Dave wasn’t really a betting man, but he had played plenty of rounds with friendly wagers. He used to golf weekly (before 2020, when everything changed) and typically broke even on bets over the course of a summer.

Business deals, though, felt too serious for the golf course. Especially one as serious as today. 

What kind of organization wants to discuss this kind of thing while golfing? 

Three weeks after getting the invitation in the mail (no return address, naturally), he still didn’t have an answer. But he knew he couldn’t turn down the offer. His family was depending on him to make this deal. 2022 had been their most difficult year together already, and these last few months had pushed them to a breaking point. This was his chance to ease at least one burden his family was facing. 

Besides hitting the range over the last three weeks, Dave had read as many “golf business deal” articles as he could find. Forbes, Golf Digest, Reader’s Digest … every minute from dinner until falling asleep at the computer was spent researching. Advice ranged from the practical to metaphorical. Lead with a good handshake. Buy a new glove for the round. Aggressive shots show a willingness to take risks. Consistency on the course tells your opponent you’re a consistent person. 

He arrived at the course, new glove already on, to find his opponent warming up on the practice green. They waved at each other in greeting, and Dave introduced himself. They would be walking with their own bags, per course policy, so he’d have to maximize facetime at the tee and on the green to make a good impression.

The anxiety set in early. Dave’s tee shot was modest — 210 or so, a few feet into the rough. He heard scribbling as soon as the ball hit the ground. Looking back, he saw his opponent taking notes in a small red notebook.

“Should I worry about what you’re writing?”

She glanced up. “This is your only reminder that you are not permitted to ask questions about the approval process.”

As if he had forgotten. Weeks of worried preparation, and he didn’t even know what he was being tested on. Was winning required? Or was his performance measured in some other way? The invitation had only listed the financial terms of the deal and stated it was dependent on the outcome of a round of golf. A few former colleagues had tried to do business with this same group, even a few successfully, but were prohibited from sharing any details.

Five holes later, Dave’s score was revealing his mental state. On 2, he decided to show his “willingness to take the risk” by shooting for a green-backed tightly against a pond. The ball rolled across and off the green, disappearing with a splash that Dave couldn’t hear over the sound of notetaking. Penalty. Scared off, his approaches on 3 and 4 were short by 40 yards, despite no water in sight. The notebook came out on both holes.

Eager to talk about anything besides his game, Dave asked his partner, anonymous behind her mask, how she became a golfer. She gave a few personal details but seemed friendly enough about the topic. When the question turned back to him, he recounted hitting balls with his grandfather’s old pitching wedge in a field behind their house. That turned into caddying, a brief stint on his high school team, and a renewed interest after college when it became a weekly date with his now-wife.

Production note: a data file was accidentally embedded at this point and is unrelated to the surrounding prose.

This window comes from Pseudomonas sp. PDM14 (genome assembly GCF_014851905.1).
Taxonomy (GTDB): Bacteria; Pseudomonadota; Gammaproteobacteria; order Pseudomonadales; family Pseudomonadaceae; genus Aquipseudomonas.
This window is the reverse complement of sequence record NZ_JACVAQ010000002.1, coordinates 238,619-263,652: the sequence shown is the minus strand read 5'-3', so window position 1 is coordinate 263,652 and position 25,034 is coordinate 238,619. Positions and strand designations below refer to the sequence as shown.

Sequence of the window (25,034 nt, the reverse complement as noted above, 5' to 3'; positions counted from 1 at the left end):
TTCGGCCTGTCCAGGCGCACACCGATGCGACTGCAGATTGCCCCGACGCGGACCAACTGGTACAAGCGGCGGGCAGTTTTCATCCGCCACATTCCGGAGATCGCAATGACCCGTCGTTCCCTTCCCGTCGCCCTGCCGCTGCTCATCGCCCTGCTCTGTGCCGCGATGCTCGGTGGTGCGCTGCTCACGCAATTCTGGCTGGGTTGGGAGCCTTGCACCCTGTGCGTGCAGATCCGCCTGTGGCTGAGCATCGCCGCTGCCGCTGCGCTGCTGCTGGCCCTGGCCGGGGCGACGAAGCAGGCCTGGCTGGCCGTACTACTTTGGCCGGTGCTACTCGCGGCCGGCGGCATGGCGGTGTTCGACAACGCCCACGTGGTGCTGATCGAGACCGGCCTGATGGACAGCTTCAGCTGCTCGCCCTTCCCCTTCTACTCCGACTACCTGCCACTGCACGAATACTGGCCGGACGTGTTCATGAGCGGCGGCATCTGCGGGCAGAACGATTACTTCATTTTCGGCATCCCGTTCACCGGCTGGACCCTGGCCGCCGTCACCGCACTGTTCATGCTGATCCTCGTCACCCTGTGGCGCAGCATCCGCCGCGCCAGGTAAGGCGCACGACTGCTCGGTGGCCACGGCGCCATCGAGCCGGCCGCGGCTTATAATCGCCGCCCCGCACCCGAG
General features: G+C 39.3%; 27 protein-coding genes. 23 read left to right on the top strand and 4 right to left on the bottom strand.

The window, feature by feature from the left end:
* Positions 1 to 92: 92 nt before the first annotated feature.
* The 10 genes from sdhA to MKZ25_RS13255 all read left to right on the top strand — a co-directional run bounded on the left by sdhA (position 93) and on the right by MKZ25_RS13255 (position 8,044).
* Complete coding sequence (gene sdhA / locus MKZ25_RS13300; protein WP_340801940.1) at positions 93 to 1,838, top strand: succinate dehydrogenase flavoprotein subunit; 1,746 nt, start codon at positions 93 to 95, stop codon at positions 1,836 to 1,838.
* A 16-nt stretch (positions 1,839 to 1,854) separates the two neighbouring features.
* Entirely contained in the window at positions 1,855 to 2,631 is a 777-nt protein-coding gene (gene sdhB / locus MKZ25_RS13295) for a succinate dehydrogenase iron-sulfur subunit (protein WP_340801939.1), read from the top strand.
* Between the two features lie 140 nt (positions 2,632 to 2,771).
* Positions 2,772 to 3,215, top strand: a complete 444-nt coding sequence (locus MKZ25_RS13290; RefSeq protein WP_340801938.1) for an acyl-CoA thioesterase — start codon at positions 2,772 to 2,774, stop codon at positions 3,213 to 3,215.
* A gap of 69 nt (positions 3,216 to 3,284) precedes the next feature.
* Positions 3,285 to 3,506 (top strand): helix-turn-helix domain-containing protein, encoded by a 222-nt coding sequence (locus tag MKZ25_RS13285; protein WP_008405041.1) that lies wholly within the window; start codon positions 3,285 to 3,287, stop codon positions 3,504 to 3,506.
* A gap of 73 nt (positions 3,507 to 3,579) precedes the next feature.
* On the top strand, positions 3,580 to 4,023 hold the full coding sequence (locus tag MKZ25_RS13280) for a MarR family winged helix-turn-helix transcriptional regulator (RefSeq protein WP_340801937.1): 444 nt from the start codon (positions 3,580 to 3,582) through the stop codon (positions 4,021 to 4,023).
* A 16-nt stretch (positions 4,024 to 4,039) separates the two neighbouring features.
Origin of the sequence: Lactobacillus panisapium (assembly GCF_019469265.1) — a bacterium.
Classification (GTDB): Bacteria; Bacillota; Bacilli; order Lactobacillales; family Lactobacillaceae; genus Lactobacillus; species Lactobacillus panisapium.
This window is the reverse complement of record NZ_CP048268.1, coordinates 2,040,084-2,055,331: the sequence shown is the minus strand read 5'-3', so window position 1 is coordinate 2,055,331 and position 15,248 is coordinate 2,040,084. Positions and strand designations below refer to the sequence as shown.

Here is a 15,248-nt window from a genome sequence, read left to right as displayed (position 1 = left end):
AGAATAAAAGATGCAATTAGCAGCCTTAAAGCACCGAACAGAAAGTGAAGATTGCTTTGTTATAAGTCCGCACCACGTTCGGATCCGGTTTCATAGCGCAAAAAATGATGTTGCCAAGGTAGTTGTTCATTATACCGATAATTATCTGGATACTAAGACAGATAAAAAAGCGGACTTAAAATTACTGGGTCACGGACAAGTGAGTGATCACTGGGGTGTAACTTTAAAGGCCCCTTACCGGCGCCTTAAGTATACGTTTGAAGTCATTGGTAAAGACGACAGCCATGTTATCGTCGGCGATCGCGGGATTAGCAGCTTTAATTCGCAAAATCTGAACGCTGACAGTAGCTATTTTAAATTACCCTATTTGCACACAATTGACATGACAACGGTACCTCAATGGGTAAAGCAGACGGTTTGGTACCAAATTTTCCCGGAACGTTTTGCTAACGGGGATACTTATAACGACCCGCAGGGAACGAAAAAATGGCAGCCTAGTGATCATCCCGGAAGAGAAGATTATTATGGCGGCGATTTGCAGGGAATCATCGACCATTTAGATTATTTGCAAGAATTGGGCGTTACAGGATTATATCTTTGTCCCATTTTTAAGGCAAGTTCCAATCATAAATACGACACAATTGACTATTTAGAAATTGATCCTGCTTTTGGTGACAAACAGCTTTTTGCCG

The stories flowed naturally, and with them came a thought Dave hadn’t considered all day — he enjoyed golf. The stress of the current round aside, here he was, walking a beautiful course and playing a game that stuck around through so many stages of his life.

Replaying those memories had calmed his nerves for the first time in weeks. He focused hard on the details of the stories and managed to ignore the notebook for a few shots at a time.

The rest of the round was unremarkable. Dave lost by a few strokes but felt he had played decently. Hearing the ball fall into the cup on 18 let the anxiety flood back in. The round, this audition, was over. Now, to see how his partner had rated his performance.                   

Out came the notebook, and she scanned over the day’s page. Finally, she delivered the verdict. 

“We’d be happy to invite you to our partnership. Your dues, as discussed, will be two bottles of hand sanitizer each month. You’ll receive three rolls of single-ply toilet paper on the first of each month in return. Deliveries will be made by an armored Amazon truck.”

He had done it. His family would finally have a steady supply of toilet paper. These regional Sanitation Clubs were the only consistent, secure source in the years after COVID-19 hit. Their prices were steep. But when the last remaining grocery stores boarded up, and with government shipments being constantly stolen, Dave didn’t know where else to turn. 

As rough as the previous years had been, he never would have guessed 2022 would look this way. At least the golf course stayed open, even if the bathrooms were locked. Maybe he’d do a few more holes before heading home. 

After all, he needed to practice for next week’s audition: An underground organization was moving yeast starter kits to a millennial community up north and needed runners. After a month, he could earn his own. 

To taste bread again … that was all the motivation Dave needed to shoulder his bag, hold his bladder and head back to the first tee.

Andrew Lynch

Andrew Lynch has been swinging a golf club since he learned how to walk — just like Tiger, minus the fame and skill. As a former caddie, his favorite type of golfer is one who uses a light bag with a proper strap. He lives in Michigan with his partner and cat.